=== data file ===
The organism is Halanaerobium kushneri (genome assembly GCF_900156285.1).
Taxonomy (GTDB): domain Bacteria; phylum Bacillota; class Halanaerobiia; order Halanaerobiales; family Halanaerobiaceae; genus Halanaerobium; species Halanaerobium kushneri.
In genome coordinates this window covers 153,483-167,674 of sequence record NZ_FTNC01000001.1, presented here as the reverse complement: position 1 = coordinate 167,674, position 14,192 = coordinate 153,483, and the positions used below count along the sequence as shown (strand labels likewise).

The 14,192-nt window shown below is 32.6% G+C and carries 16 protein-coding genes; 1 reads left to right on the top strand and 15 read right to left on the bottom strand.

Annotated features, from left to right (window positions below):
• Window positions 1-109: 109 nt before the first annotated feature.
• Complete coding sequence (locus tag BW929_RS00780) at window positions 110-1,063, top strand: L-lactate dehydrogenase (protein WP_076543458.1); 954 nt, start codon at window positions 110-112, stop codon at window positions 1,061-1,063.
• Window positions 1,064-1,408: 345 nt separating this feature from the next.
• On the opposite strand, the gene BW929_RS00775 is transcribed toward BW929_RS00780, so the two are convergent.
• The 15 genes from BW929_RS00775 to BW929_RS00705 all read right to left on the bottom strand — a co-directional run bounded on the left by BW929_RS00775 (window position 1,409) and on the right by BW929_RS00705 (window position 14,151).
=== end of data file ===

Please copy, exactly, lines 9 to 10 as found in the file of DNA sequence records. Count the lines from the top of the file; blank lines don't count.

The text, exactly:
• On the opposite strand, the gene BW929_RS00775 is transcribed toward BW929_RS00780, so the two are convergent.
• The 15 genes from BW929_RS00775 to BW929_RS00705 all read right to left on the bottom strand — a co-directional run bounded on the left by BW929_RS00775 (window position 1,409) and on the right by BW929_RS00705 (window position 14,151).